Consultants asked: ‘Are you prepared to strike?’
Consultants across England will be asked if they would be willing to take industrial action, the British Medical Association has announced.
The trade union said it was holding a consultative ballot of its members in what was described as a “significant escalation” towards strike action. While the ballot is not a legal ballot for a strike, the British Medical Association said its results may determine whether it brings one in the future.
The union has been balloting its junior doctor members this month, who will walk out of English hospitals for 72 hours in March should they vote to strike.
The BMA cited real-terms cuts to consultants’ pay and a failure to address ongoing pension tax issues as reasons for balloting its consultant members.
Vishal Sharma, chair of the BMA’s consultants committee, said: “Unless there is action by the government to address consultants’ concerns, waiting lists will simply continue to hit new record highs and staff shortages will only worsen as more senior doctors leave the NHS.
“The only way out of this crisis is to fix pay, fix pensions and fix the pay review body. Consultants would not take industrial action lightly.
“But in the absence of meaningful solutions from government, we’ve been left with no option but to consult our members’ views on whether they wish for us to hold a formal ballot for industrial action.”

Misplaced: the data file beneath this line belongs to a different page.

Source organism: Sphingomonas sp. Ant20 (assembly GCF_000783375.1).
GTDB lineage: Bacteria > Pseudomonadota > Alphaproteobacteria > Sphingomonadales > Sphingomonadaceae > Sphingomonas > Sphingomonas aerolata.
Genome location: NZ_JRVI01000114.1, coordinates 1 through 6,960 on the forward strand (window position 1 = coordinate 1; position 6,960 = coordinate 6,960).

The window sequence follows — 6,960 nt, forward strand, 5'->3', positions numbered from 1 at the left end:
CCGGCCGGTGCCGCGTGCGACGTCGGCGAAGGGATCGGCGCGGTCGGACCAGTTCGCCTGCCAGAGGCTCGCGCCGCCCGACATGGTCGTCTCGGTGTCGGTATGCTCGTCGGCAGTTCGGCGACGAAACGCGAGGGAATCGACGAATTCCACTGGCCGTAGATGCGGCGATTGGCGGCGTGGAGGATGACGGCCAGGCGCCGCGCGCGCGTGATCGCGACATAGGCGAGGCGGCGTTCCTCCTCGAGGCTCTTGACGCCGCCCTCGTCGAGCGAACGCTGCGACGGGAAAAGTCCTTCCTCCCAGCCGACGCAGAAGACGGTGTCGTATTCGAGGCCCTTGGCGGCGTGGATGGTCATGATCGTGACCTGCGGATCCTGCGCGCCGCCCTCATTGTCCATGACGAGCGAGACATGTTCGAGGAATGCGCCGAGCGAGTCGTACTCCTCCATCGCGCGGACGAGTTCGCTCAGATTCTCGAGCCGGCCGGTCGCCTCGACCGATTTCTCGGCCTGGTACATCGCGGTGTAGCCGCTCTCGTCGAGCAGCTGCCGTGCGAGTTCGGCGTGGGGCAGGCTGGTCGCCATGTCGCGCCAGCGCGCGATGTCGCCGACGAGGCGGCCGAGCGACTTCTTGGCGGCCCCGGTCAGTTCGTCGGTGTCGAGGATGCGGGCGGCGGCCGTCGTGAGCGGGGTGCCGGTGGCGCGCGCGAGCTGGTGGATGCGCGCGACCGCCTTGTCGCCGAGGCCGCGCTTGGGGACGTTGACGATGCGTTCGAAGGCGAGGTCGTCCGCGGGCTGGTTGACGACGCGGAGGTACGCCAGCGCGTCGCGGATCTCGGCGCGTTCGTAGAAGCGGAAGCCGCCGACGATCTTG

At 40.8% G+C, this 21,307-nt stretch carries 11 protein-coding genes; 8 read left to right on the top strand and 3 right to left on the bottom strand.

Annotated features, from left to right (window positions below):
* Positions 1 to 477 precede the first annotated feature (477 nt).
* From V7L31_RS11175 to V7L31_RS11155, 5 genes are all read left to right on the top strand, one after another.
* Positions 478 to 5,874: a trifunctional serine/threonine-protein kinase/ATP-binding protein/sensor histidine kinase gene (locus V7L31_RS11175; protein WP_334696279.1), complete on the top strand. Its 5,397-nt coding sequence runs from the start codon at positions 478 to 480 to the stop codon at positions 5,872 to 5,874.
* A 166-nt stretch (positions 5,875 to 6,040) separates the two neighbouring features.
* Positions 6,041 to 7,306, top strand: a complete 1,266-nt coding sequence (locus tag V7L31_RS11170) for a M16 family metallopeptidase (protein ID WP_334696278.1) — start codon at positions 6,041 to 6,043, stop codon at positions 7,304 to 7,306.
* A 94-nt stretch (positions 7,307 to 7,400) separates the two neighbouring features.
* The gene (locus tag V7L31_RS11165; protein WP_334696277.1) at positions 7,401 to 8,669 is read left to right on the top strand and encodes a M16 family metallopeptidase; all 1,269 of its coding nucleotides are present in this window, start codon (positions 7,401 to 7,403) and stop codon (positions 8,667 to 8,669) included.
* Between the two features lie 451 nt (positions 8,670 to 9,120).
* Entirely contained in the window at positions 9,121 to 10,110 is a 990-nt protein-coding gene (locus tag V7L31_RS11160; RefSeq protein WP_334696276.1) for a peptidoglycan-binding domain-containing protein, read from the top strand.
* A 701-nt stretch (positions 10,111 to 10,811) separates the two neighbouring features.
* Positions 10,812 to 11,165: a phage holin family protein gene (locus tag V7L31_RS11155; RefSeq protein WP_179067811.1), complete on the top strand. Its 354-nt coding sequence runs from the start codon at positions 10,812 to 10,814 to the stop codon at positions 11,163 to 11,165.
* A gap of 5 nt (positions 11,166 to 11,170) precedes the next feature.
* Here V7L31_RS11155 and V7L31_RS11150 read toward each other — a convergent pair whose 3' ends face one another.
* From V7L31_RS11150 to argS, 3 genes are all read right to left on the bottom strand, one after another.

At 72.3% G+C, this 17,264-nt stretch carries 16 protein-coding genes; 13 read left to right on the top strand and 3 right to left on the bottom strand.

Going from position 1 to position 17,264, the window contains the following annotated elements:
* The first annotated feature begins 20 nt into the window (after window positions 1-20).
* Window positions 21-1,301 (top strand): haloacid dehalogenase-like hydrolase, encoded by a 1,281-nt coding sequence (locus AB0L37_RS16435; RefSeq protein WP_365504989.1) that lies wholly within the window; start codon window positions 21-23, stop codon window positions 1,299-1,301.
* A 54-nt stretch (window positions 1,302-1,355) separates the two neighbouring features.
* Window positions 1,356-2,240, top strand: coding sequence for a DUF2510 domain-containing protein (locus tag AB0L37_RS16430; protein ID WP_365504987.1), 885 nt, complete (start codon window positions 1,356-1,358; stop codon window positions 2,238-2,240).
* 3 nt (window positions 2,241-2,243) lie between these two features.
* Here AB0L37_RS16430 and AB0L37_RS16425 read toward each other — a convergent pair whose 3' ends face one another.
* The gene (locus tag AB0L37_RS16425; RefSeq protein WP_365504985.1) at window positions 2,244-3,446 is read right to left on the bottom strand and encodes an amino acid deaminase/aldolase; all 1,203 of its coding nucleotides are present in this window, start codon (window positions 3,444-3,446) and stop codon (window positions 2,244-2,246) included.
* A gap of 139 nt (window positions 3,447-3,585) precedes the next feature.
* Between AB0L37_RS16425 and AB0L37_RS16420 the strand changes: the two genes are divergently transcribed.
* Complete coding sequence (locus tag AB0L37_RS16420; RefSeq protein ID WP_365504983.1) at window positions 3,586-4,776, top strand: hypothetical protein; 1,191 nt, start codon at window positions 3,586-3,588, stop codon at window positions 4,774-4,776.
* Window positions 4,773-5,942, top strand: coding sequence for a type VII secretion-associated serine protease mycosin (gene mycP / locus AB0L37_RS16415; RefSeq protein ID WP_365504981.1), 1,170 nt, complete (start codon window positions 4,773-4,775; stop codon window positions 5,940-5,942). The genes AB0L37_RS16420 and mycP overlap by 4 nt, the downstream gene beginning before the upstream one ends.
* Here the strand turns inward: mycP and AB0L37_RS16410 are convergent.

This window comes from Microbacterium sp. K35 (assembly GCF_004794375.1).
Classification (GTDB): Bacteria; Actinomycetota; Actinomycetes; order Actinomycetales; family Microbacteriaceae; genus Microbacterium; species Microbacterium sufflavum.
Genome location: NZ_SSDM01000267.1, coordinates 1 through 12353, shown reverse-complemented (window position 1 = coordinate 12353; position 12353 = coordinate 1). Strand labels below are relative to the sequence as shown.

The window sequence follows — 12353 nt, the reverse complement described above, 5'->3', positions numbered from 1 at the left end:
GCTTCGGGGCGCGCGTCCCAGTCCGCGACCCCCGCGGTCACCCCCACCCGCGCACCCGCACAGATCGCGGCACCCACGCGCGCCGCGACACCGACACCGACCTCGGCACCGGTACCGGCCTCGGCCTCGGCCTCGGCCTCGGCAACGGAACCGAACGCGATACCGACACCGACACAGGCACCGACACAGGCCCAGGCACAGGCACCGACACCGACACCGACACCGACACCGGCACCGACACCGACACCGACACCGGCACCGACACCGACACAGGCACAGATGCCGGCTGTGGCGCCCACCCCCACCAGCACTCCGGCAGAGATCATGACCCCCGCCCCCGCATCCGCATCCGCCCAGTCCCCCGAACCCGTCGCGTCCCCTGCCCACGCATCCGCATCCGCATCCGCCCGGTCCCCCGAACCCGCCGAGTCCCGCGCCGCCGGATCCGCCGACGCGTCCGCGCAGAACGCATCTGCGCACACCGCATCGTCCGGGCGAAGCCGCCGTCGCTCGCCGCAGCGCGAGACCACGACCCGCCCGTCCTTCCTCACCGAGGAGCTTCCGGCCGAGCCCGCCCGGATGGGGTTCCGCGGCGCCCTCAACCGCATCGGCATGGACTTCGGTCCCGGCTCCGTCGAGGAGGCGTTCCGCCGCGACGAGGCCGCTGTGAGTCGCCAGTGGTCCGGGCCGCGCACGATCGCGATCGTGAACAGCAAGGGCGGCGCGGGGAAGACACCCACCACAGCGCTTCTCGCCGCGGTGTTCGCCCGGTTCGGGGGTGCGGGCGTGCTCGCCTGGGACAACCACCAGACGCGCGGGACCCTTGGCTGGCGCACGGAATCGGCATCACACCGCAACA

The BMA’s consultative ballot is due to run next month.
The government’s latest pay award – which is significantly below current inflation levels – was met with widespread frustration by NHS staff and prompted strike action, with nurses and ambulance staff set to walk out again next week.
Saffron Cordery, NHS Providers’ interim chief executive, said the threat of further strikes was “alarming” and called on the government to sit down with unions to avert more action.
She added: “Meaningful pension reform for NHS staff is also essential and overdue, with temporary fixes by the government so far failing to get to the root of the problem.
“The longer the government puts off meaningful talks about this year’s pay award, which fell far short of what trust leaders and staff hoped to see, the worse the impact of industrial action on the NHS and patients will get.”